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Resuscitation. 2009 Aug;80(8):951-5. doi: 10.1016/j.resuscitation.2009.05.001. Epub 2009 Jun 10.

Oxygen requirement during cardiopulmonary resuscitation (CPR) to effect return of spontaneous circulation.

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  • 1Department of Emergency Medicine, The Ohio State University, Columbus, OH 43210, USA.

Abstract

BACKGROUND:

Recent scientific evidence has demonstrated the importance of good quality chest compressions without interruption to improve cardiac arrest resuscitation rates, and suggested that a de-emphasis on minute ventilation is needed. However, independent of ventilation, the role of oxygen and the optimal oxygen concentration during CPR is not known. Previous studies have shown that ventilation with high oxygen concentration after CPR is associated with worse neurologic outcome. We tested the hypothesis that initial ventilation during CPR without oxygen improves resuscitation success.

METHODS:

Sprague-Dawley rats were anesthetized with ketamine/xylazine (IP), intubated and ventilated with room air. A KCl bolus (0.04 mg/g) was given (IV) to induce asystolic cardiac arrest and ventilation was stopped. At 6 min, CPR was started with an automated chest compressor at a rate of 200-240/min and epinephrine (0.01 mg/kg) was given 1 min later. During CPR, the ventilation rate was 50% of baseline with one of three oxygen concentrations: (1) 0% O2 (100% N2), (2) 21% O2, or (3) 100% O2. The prescribed oxygen concentration was continued for 2 min after return of spontaneous circulation (ROSC) and then all animals were switched to 100% oxygen for 1h prior to extubation. Blood gases were measured at baseline, 2 min and 1h after ROSC. Group comparisons were done using Fisher's exact test and ANOVA.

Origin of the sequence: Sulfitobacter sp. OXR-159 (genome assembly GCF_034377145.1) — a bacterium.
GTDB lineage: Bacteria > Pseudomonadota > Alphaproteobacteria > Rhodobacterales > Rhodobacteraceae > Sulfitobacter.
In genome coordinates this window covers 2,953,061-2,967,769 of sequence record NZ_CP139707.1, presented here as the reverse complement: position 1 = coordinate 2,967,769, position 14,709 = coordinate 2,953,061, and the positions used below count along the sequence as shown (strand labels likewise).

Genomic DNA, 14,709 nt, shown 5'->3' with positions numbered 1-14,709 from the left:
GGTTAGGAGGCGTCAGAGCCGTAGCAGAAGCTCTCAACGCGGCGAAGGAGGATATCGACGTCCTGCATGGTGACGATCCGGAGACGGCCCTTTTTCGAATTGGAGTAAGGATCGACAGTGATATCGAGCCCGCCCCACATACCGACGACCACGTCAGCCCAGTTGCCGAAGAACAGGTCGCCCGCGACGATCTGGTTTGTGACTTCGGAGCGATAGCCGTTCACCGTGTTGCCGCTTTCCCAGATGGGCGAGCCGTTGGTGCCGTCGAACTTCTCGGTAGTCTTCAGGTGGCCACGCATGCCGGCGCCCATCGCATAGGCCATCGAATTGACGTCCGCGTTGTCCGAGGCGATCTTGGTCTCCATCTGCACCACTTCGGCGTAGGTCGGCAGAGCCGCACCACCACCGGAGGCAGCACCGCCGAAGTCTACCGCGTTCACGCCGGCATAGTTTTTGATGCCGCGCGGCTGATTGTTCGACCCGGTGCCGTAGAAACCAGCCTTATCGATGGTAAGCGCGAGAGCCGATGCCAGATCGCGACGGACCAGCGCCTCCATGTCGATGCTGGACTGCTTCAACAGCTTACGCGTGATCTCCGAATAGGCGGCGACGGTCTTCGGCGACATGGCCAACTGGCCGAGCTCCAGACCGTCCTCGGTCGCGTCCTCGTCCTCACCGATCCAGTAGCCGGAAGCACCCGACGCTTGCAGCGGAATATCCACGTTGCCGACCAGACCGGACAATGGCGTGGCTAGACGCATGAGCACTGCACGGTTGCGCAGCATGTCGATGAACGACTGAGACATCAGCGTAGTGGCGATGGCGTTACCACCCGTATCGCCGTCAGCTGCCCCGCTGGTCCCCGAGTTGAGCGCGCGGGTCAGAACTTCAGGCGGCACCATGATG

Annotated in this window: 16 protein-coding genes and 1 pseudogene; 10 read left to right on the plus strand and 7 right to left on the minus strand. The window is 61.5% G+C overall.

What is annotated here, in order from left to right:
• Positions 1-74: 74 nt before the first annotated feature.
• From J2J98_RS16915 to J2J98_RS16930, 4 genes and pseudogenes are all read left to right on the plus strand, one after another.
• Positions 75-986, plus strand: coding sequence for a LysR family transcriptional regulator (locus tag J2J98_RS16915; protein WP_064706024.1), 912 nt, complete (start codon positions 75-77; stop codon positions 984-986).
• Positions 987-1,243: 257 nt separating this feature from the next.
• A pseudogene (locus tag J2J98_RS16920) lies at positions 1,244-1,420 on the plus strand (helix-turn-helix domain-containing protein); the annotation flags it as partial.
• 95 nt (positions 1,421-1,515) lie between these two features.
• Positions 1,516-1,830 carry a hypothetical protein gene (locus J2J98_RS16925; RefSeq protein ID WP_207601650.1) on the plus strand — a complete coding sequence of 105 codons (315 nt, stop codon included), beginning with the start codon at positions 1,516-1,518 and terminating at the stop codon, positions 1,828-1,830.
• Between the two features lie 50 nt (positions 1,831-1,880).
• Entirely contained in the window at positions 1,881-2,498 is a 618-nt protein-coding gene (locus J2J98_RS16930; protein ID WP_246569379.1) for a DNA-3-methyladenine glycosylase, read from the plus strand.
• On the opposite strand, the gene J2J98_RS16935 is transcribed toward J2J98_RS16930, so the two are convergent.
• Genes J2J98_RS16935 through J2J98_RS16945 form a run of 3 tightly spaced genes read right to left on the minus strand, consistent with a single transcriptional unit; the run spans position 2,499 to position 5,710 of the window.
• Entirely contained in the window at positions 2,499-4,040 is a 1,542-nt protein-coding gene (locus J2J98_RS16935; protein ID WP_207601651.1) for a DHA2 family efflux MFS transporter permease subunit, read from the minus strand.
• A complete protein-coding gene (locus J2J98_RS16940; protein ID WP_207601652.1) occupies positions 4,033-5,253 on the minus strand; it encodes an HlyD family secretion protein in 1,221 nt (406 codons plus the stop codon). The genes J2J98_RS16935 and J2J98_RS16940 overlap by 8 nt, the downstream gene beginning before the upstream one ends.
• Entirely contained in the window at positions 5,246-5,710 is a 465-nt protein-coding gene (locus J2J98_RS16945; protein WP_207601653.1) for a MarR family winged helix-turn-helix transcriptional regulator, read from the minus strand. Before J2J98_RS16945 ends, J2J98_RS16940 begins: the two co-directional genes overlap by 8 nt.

RESULTS:

ROSC was achieved in 1/10 (0% O2), 9/11 (21% O2) and 10/12 (100% O2, p<0.001). ROSC times after starting CPR were 80s in the 0% O2, 115+/-87 s in the 21% O2 group and 95+/-33 s in the 100% O2 group (mean+/-SD, p=0.5). Aortic end-diastolic pressure before ROSC was not different among groups. 100% oxygen ventilation in the first 2 min resulted in higher PaO2 at ROSC 2 min (109+/-44 mm Hg vs. 33+/-8 mm Hg, p<0.001). Survival to 72 h was 0/1 (0% O2), 7/9 (21% O2) and 8/10 (100% O2) with a low neurologic deficit score in both O2 groups (NDS range 5-25).

CONCLUSIONS:

In a mild cardiac arrest model with generally good neurologic recovery, initial CPR ventilation with no O2 did not allow for ROSC. In contrast, CPR coupled with room air or higher oxygen levels result in a high rate of ROSC with good neurologic recovery. During CPR, the level of oxygenation must be considered, which if too low may preclude initial ROSC.

PMID:
19520479
[PubMed - indexed for MEDLINE]
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